Algae are plant-like organisms that sustain marine life. They contribute to the food chain and to the oxygen that keeps water bodies healthy. But sometimes, when conditions are right—warm water and increased nutrients—certain algae can quickly grow and overpopulate. These foam- or scum-like masses are called blooms, and can be pushed to the shore by winds, waves, tides and currents. Some blooms release toxins that make ecosystems, animals and people sick: scientists call these harmful algae blooms or HABs. In Florida, we find HABs along our saltwater, freshwater and brackish water bodies.
HABs are temporary and usually happen in late summer or early fall. They can last three to five months, sometimes longer, and can affect small and large areas.
As some HABs decay they release a bad odor. Hydrogen sulfide is one such foul smelling gas that is a naturally occurring, colorless product of decomposition. It can smell like rotten eggs. The human nose is very sensitive and can smell the unpleasant odor of hydrogen sulfide at very low levels. The Florida Department of Health completed testing in 2016 and 2018 for the presence of hydrogen sulfide in the air during HAB events. The results from both studies indicated very low, non-hazardous levels. The smell can cause respiratory irritation, but is not harmful to your health. If you are irritated by the strong odor or have breathing difficulties move away from the source of the smell. Symptoms should end a short time after the odor disappears or the exposure to the odor ends.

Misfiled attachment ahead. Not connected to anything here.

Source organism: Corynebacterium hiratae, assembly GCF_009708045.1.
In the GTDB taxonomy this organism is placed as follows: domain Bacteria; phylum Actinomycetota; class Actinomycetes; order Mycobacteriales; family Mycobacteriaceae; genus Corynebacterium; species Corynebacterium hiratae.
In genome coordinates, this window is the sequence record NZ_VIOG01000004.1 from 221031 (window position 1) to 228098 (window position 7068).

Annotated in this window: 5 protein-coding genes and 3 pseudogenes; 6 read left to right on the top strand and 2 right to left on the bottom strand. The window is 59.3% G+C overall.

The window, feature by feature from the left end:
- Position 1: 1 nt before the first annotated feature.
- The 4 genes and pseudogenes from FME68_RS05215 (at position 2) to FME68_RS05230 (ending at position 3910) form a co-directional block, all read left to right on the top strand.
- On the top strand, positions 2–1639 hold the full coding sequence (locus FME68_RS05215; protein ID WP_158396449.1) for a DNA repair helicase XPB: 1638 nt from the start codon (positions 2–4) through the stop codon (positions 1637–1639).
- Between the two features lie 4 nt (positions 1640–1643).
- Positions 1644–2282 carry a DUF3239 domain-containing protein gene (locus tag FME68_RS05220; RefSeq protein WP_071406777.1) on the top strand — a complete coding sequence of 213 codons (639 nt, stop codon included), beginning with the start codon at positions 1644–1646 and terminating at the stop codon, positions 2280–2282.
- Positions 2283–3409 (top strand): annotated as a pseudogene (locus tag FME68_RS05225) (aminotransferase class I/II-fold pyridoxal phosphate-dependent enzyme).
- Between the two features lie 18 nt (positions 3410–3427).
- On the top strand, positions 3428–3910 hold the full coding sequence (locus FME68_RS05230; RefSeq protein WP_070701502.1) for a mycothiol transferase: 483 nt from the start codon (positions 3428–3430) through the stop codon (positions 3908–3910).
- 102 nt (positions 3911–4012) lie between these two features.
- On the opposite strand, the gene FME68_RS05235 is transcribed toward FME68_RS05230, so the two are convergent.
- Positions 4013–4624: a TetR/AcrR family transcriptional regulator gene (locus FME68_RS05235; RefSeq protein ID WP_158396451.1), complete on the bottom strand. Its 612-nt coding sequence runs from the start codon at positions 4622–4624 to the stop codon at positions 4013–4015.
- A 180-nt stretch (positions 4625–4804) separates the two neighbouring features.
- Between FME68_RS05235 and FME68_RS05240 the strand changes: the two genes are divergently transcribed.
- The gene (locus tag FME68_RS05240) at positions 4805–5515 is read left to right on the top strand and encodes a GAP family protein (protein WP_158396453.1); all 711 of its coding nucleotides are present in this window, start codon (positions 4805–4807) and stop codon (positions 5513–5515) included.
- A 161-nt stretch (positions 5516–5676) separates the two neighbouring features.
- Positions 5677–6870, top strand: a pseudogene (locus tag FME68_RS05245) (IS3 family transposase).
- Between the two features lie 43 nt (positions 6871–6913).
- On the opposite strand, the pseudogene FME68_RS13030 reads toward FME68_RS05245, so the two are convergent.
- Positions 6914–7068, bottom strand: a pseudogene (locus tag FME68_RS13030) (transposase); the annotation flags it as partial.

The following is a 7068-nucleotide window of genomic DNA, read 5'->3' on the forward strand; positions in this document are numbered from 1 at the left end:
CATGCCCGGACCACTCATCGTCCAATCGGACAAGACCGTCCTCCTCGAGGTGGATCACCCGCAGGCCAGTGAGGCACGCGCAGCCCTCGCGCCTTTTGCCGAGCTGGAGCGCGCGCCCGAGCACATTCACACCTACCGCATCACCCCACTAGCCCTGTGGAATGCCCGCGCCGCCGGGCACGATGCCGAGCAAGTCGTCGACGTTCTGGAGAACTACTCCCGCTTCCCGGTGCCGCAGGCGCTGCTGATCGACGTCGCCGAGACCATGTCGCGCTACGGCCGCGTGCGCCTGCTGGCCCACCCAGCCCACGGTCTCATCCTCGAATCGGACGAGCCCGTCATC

HABs and Animal Health Resources